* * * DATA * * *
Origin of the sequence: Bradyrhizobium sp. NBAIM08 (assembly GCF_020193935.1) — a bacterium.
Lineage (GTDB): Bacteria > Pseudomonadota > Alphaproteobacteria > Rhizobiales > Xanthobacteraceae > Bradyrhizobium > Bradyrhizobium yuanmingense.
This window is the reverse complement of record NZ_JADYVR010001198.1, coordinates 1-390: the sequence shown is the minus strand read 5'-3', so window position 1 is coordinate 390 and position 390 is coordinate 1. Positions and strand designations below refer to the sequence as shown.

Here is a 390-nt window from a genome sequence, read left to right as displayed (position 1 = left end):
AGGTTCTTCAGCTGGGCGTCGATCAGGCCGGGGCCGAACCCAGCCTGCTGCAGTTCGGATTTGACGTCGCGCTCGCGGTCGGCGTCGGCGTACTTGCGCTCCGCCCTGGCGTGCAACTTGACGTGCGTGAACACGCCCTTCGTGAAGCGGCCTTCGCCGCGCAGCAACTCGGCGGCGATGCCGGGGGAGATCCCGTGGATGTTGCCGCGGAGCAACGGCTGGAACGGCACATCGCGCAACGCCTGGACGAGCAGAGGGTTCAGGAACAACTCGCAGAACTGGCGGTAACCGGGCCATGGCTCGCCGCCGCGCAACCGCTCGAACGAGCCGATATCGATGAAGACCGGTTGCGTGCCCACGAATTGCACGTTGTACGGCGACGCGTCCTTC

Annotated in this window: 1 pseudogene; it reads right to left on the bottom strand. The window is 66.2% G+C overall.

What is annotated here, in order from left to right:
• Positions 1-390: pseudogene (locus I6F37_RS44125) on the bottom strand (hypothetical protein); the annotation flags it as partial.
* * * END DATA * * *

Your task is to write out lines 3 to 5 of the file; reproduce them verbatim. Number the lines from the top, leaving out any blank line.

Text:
This window is the reverse complement of record NZ_JADYVR010001198.1, coordinates 1-390: the sequence shown is the minus strand read 5'-3', so window position 1 is coordinate 390 and position 390 is coordinate 1. Positions and strand designations below refer to the sequence as shown.

Here is a 390-nt window from a genome sequence, read left to right as displayed (position 1 = left end):
AGGTTCTTCAGCTGGGCGTCGATCAGGCCGGGGCCGAACCCAGCCTGCTGCAGTTCGGATTTGACGTCGCGCTCGCGGTCGGCGTCGGCGTACTTGCGCTCCGCCCTGGCGTGCAACTTGACGTGCGTGAACACGCCCTTCGTGAAGCGGCCTTCGCCGCGCAGCAACTCGGCGGCGATGCCGGGGGAGATCCCGTGGATGTTGCCGCGGAGCAACGGCTGGAACGGCACATCGCGCAACGCCTGGACGAGCAGAGGGTTCAGGAACAACTCGCAGAACTGGCGGTAACCGGGCCATGGCTCGCCGCCGCGCAACCGCTCGAACGAGCCGATATCGATGAAGACCGGTTGCGTGCCCACGAATTGCACGTTGTACGGCGACGCGTCCTTC